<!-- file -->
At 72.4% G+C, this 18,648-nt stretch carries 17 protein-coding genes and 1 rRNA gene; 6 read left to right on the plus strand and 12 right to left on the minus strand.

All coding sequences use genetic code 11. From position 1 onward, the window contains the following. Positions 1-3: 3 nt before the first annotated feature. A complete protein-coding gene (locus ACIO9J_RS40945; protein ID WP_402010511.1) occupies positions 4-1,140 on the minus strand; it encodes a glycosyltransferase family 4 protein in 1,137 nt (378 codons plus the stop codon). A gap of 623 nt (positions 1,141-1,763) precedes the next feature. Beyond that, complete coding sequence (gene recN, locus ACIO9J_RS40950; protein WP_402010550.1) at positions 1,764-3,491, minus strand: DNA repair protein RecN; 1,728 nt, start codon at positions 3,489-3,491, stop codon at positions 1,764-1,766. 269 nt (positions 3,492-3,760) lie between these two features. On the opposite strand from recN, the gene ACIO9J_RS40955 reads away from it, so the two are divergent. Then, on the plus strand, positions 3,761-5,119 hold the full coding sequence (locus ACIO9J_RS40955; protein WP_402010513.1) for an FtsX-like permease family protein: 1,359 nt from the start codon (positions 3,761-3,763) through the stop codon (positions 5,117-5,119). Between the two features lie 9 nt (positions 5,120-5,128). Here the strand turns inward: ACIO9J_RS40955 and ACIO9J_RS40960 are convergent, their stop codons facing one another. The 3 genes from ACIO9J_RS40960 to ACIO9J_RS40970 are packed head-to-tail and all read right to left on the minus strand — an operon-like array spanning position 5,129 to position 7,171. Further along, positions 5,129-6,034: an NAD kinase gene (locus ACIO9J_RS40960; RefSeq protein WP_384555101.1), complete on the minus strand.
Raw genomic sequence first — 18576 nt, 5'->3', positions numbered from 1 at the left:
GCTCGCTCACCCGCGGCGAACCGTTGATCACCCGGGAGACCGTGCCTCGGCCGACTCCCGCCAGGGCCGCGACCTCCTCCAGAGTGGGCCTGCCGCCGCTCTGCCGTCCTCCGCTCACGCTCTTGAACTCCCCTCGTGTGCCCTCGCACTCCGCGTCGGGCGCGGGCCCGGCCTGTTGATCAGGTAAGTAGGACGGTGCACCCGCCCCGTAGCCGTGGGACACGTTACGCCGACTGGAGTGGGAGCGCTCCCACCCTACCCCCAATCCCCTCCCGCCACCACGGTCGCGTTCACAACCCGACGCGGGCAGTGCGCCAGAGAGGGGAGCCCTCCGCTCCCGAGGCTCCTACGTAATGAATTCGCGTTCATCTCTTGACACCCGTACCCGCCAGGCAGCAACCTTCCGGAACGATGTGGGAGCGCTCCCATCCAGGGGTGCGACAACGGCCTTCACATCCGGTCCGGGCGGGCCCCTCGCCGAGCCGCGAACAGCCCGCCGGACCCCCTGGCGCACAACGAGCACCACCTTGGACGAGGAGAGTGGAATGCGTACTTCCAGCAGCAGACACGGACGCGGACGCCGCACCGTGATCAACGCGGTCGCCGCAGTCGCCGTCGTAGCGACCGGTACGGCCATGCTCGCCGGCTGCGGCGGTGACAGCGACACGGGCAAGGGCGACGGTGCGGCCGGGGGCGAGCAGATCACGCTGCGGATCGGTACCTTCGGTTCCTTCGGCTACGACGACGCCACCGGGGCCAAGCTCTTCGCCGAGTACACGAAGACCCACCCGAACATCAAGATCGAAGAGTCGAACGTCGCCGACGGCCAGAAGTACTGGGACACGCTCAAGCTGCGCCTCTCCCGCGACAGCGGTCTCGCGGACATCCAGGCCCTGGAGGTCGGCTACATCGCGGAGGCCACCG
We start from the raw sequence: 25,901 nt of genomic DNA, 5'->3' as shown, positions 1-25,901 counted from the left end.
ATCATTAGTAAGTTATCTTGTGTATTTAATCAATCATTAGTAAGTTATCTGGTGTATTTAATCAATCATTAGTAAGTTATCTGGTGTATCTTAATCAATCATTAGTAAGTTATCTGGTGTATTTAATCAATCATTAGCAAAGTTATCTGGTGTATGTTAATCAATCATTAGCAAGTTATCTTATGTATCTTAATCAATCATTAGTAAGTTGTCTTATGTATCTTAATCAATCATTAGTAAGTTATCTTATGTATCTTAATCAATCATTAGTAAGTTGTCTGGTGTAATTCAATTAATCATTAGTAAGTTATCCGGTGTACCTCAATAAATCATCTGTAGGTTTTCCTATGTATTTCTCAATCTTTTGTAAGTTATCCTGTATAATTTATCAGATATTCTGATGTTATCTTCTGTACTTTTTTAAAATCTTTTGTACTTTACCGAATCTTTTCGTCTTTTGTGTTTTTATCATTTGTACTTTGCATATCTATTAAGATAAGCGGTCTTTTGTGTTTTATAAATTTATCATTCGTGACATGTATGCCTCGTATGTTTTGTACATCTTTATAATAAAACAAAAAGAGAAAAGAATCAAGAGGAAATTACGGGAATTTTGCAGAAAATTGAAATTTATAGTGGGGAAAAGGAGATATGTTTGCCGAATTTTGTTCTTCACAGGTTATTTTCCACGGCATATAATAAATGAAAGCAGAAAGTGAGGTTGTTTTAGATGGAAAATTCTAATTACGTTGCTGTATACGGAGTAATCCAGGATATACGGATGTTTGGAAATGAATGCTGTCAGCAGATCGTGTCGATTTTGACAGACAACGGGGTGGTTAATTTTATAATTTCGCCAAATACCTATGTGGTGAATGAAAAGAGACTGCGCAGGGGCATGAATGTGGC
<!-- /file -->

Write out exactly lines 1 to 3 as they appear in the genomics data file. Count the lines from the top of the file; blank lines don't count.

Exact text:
At 72.4% G+C, this 18,648-nt stretch carries 17 protein-coding genes and 1 rRNA gene; 6 read left to right on the plus strand and 12 right to left on the minus strand.

All coding sequences use genetic code 11. From position 1 onward, the window contains the following. Positions 1-3: 3 nt before the first annotated feature. A complete protein-coding gene (locus ACIO9J_RS40945; protein ID WP_402010511.1) occupies positions 4-1,140 on the minus strand; it encodes a glycosyltransferase family 4 protein in 1,137 nt (378 codons plus the stop codon). A gap of 623 nt (positions 1,141-1,763) precedes the next feature. Beyond that, complete coding sequence (gene recN, locus ACIO9J_RS40950; protein WP_402010550.1) at positions 1,764-3,491, minus strand: DNA repair protein RecN; 1,728 nt, start codon at positions 3,489-3,491, stop codon at positions 1,764-1,766. 269 nt (positions 3,492-3,760) lie between these two features. On the opposite strand from recN, the gene ACIO9J_RS40955 reads away from it, so the two are divergent. Then, on the plus strand, positions 3,761-5,119 hold the full coding sequence (locus ACIO9J_RS40955; protein WP_402010513.1) for an FtsX-like permease family protein: 1,359 nt from the start codon (positions 3,761-3,763) through the stop codon (positions 5,117-5,119). Between the two features lie 9 nt (positions 5,120-5,128). Here the strand turns inward: ACIO9J_RS40955 and ACIO9J_RS40960 are convergent, their stop codons facing one another. The 3 genes from ACIO9J_RS40960 to ACIO9J_RS40970 are packed head-to-tail and all read right to left on the minus strand — an operon-like array spanning position 5,129 to position 7,171. Further along, positions 5,129-6,034: an NAD kinase gene (locus ACIO9J_RS40960; RefSeq protein WP_384555101.1), complete on the minus strand.
Raw genomic sequence first — 18576 nt, 5'->3', positions numbered from 1 at the left: